You can also keep up to $250,000 in a corporate bank account without having to pay extra tax on it. A portion of the money kept by the corporation won’t be subject to employment taxes (15+%). C corporations can also provide their employees with fringe benefits like healthcare and retirement plans that can then be deducted from the corporation’s taxes as business expenses.
For tax purposes, S corporations are not considered separate legal entities from their owners and are taxed like a sole proprietorship. The income earned by the business is required to be reported on the owners’ individual taxes. S corporations usually don’t file any taxes, but are required to file Form 1120-S with the IRS.
Although, there are benefits to incorporating your business into a corporation, the fees, corporate formalities, and some of the tax requirements, like unemployment taxes for it’s employees, can be too burdensome for freelancers.
If you do choose to incorporate, remember that requirements and taxes for corporations can vary from state to state. So make sure that you check with the appropriate state agency in the state that you are incorporating about additional requirements or responsibilities.
- THE GOOD: The taxes on your business’ income can be lower if you incorporate as a C corporation. You’re protected against your business’ debts and liabilities (i.e., your business’ bad mojo can’t touch your personal assets).
- THE BAD: In terms of administration, it is the most burdensome type of entity to create and to maintain. It can also involve more complex tax requirements than some of the other types of legal entities.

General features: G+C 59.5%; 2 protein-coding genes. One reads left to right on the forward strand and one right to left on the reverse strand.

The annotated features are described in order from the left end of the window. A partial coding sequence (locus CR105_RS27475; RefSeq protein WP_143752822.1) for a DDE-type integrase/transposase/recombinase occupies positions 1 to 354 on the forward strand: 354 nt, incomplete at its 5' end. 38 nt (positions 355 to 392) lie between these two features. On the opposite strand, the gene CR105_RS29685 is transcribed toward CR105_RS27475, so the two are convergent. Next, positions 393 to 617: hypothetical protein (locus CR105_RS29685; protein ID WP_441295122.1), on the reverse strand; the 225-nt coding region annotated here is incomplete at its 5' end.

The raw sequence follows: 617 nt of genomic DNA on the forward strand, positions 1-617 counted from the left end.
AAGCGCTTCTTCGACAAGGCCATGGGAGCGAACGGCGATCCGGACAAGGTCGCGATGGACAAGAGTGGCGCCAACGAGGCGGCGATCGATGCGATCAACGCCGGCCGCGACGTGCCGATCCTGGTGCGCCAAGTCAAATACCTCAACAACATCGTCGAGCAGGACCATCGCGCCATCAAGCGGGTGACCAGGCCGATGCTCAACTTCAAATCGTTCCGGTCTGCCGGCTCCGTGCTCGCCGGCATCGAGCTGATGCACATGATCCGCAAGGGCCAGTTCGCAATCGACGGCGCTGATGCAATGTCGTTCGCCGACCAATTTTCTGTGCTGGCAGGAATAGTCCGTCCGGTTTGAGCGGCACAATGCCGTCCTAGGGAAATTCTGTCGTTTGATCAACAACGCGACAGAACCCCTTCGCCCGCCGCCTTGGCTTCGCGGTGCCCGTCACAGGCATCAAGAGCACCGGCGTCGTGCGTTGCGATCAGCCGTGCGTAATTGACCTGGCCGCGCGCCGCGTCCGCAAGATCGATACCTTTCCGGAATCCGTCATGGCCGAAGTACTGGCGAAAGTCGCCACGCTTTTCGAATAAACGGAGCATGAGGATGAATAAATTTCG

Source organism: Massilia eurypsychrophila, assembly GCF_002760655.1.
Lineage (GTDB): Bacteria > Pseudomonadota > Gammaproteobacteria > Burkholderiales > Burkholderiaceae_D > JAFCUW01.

Limited Liability Companies
LLCs are a relatively new, but popular type of legal entity that can provide you with a lot of the benefits of a corporation, but without some of the downsides. With an LLC, you’ll be taxed just like a sole proprietorship, but since the LLC is it’s own separate entity, you’re personally protected from a lot of the liability incurred by the business.
The formalities for forming and maintaining an LLC are much easier than for a corporation. However, LLC members usually have to pay self-employment taxes on the profit that they receive from the LLC regardless of whether it’s in the form of a salary, distribution payment, or if it stays with the company. There are also state taxes, which can very depending on the state. Additionally, some states don’t allow certain professions, like lawyers, from forming an LLC or require them to form a special type of LLC, which is subject to special rules.
- THE GOOD: It’s administratively easier to form and maintain an LLC than a corporation. However, like a corporation, you’re protected against your business’ debts and liabilities.
- THE BAD: You may be subject to more taxes than if you were a corporation.
You now have a general sense of the different types of legal entities. You’re halfway there to protecting yourself! Next step is deciding which form is right for you. Included below are some resources to help you on your journey to becoming a “legal” business:
The above information is for educational and informational purposes only, and is not a substitute for an attorney’s or an accountant’s advice. Please consult a licensed attorney and/or accountant in your area about questions or concerns about your specific situation.